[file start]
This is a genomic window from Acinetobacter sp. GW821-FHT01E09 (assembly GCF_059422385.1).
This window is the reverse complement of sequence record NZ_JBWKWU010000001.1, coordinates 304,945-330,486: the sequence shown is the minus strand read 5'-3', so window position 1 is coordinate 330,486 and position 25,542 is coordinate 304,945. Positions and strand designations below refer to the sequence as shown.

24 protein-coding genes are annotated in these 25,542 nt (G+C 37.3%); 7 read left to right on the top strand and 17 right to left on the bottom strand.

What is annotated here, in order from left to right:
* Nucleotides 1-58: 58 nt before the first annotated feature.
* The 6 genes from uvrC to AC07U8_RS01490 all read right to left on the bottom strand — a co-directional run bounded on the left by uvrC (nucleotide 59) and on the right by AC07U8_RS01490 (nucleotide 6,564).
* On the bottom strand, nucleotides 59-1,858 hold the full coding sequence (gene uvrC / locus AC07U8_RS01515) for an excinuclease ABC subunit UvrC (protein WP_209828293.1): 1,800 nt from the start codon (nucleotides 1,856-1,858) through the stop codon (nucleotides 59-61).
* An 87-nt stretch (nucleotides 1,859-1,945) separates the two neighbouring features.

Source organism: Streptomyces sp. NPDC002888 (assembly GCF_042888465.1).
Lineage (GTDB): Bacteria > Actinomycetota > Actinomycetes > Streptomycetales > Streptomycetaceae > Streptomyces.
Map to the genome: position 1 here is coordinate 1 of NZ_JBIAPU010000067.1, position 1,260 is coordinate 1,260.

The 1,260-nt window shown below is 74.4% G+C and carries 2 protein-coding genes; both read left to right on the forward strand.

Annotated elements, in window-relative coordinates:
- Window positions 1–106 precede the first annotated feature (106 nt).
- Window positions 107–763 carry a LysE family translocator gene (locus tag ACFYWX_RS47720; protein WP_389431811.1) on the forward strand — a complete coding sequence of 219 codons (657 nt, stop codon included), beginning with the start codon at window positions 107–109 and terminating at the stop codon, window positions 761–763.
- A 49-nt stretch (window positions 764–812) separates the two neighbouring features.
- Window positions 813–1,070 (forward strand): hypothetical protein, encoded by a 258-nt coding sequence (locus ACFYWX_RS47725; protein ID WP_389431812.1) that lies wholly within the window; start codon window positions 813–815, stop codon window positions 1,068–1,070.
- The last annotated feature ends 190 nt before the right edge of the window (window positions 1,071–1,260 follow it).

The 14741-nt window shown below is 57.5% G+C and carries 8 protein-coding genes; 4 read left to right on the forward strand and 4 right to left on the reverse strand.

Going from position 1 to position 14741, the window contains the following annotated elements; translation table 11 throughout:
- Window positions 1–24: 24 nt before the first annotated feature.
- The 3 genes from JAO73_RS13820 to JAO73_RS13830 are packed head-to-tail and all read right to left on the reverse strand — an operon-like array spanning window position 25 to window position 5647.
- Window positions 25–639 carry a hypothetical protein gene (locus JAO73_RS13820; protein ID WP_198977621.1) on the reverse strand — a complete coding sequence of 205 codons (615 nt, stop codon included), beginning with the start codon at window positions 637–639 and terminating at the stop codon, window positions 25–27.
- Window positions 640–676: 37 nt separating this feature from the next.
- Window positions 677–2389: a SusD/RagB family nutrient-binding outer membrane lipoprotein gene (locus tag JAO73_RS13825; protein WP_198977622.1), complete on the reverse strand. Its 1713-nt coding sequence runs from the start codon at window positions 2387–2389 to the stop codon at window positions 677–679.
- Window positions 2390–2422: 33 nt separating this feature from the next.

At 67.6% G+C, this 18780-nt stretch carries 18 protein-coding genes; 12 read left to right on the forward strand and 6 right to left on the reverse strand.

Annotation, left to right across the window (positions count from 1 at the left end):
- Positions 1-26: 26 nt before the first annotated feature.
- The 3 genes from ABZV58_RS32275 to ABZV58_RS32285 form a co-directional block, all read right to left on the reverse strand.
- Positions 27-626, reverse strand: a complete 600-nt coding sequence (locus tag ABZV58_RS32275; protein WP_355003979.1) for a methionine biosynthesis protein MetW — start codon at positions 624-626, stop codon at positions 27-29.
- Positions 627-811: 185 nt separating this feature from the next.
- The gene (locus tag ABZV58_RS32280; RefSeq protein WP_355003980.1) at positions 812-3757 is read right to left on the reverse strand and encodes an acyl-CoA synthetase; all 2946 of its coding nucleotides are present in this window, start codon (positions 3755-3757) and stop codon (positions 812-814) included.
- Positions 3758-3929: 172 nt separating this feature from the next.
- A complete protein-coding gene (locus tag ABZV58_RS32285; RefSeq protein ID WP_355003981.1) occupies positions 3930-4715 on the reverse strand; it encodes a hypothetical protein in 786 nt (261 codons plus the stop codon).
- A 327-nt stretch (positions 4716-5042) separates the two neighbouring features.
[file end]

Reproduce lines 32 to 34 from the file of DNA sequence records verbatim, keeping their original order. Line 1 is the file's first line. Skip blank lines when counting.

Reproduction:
- Positions 627-811: 185 nt separating this feature from the next.
- The gene (locus tag ABZV58_RS32280; RefSeq protein WP_355003980.1) at positions 812-3757 is read right to left on the reverse strand and encodes an acyl-CoA synthetase; all 2946 of its coding nucleotides are present in this window, start codon (positions 3755-3757) and stop codon (positions 812-814) included.
- Positions 3758-3929: 172 nt separating this feature from the next.